My personal cinema score would be about a 3 on a scale of 1 to 10 in terms of the number of movies I saw, so keep in mind I haven’t yet watched “My Sister’s Sister”, “Lincoln”, “Django Unchained”, “Skyfall”, or “Beasts of the Southern Wild”. We’re busier in this house every year. That said:
“Silver Linings Playbook” made me happy – a quirky romance, an unexpected plot device, football fanaticism – it was complete, for me.
So was “Argo”. I enjoy most movies that teach me about something I’ve forgotten the details of. This story, of course, was previously unknown. I’m aware Ben Affleck manipulated the tension in the end and I didn’t care.
I would have directed “Les Miserables” differently than Tom Hooper (not so dark, not so many close-ups, the prostitute scene was too stage-y) but STILL. It was grand and moved me in ways most movies don’t. Amanda Seyfried has the voice, truly, of an angel. Hugh Jackman’s eyes say it all.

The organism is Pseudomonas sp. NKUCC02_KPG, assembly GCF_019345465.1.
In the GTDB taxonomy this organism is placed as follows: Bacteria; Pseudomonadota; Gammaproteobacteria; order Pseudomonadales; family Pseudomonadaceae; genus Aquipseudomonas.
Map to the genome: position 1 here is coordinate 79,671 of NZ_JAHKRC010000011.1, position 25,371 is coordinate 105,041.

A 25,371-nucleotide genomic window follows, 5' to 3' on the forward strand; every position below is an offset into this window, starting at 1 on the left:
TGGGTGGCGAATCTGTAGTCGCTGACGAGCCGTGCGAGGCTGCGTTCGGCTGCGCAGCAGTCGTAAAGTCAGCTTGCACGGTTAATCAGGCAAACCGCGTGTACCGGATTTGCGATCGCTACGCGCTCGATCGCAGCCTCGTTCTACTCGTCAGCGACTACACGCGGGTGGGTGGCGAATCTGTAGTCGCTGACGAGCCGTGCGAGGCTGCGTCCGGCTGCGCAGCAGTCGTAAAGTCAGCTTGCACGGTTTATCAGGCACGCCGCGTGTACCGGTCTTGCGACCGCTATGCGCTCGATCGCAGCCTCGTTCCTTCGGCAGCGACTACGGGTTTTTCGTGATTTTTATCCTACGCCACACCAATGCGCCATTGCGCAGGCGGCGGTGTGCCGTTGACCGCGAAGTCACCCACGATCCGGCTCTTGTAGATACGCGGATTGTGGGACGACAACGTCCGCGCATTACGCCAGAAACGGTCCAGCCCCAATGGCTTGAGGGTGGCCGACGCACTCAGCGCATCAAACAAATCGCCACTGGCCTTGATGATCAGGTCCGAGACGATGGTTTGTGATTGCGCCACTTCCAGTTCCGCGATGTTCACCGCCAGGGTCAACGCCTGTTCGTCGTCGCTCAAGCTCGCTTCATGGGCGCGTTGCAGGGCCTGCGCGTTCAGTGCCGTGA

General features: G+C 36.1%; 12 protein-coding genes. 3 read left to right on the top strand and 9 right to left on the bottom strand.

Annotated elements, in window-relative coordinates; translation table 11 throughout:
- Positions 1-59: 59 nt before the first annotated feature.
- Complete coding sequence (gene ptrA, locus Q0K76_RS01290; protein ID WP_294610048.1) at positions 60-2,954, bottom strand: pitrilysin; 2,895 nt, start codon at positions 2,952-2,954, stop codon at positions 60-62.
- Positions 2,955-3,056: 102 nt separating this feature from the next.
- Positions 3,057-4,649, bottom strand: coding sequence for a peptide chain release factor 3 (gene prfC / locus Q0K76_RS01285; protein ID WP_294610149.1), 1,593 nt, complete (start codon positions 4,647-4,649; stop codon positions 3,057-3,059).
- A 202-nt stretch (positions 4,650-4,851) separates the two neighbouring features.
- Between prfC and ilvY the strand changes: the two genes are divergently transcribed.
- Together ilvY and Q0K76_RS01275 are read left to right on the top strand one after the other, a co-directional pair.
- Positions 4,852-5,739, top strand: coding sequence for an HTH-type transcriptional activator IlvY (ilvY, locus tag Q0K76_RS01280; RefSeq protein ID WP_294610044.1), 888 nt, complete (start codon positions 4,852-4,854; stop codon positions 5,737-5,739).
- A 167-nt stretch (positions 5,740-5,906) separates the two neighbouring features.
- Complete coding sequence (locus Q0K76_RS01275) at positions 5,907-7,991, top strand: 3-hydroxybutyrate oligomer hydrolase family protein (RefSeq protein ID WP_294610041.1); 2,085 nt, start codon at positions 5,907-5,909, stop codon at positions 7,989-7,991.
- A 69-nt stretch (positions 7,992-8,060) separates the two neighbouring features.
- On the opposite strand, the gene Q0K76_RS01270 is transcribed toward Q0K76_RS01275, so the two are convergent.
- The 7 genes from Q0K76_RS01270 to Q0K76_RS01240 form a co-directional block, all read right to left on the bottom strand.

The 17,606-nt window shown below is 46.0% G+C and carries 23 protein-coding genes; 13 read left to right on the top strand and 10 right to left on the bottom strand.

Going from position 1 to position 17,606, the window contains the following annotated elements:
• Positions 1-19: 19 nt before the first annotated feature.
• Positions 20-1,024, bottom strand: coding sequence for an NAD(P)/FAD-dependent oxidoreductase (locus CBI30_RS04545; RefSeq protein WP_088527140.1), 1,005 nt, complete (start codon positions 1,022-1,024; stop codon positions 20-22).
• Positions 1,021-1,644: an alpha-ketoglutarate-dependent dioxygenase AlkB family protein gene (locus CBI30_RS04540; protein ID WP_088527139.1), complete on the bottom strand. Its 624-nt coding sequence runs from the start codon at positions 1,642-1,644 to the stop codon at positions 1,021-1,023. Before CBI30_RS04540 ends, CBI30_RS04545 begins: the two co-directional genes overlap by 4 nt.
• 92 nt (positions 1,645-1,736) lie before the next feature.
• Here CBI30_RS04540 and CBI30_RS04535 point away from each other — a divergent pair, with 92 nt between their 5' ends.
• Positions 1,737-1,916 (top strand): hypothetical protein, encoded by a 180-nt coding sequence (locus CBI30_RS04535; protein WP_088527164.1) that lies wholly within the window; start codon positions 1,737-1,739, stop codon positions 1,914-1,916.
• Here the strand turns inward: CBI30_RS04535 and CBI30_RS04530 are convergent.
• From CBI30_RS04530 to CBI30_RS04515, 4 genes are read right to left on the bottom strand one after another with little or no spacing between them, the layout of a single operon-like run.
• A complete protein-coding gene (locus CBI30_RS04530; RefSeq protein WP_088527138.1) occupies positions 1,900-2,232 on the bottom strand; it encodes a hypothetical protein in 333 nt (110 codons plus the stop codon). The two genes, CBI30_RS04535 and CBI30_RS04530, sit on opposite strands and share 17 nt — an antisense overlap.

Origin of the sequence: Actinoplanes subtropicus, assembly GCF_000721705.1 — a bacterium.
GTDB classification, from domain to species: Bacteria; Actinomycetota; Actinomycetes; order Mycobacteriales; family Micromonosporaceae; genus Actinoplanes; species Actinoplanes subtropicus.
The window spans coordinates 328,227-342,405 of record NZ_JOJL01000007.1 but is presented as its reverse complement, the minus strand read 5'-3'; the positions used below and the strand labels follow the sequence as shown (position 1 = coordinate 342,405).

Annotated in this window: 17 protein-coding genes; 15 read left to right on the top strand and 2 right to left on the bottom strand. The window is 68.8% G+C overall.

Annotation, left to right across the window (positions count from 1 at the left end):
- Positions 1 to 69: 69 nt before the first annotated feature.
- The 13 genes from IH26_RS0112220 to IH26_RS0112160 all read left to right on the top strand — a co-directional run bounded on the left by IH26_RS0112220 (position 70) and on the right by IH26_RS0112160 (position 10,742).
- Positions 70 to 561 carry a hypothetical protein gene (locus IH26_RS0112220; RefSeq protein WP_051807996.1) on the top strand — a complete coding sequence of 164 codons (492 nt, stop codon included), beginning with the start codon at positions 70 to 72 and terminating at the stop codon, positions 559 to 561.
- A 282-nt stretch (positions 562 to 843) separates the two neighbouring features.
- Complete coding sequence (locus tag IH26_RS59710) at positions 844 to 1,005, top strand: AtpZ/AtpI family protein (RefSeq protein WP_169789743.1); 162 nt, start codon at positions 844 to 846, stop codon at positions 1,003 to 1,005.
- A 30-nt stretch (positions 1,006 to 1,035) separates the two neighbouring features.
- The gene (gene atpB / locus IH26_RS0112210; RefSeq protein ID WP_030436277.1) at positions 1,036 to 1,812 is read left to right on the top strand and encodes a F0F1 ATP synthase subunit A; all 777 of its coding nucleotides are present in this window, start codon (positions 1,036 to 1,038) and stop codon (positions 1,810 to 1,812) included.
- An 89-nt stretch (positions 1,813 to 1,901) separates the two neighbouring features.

“Zero Dark Thirty” should have been 25 minutes shorter, but Kathryn Bigelow makes these films (including “The Hurt Locker”) exactly as they should be made – straightforward, non-manipulative, thorough. The controversy over the torture scenes is fabricated. There are torture scenes; Bigelow makes no comment on them. We’re the audience. That’s up to us.
I saw “Pitch Perfect” more than once because often, when I feel good about something, I want more of it. Who cares if it was a feature version of “Glee”? I love “Glee” for the same reason I loved “Pitch Perfect” – the music. And Rebel Wilson is a riot.
“The Best Exotic Marigold Hotel” took me to India and for that, I’m grateful. Transport me, while simultaneously entertaining me with the likes of Maggie Smith, and I’m good.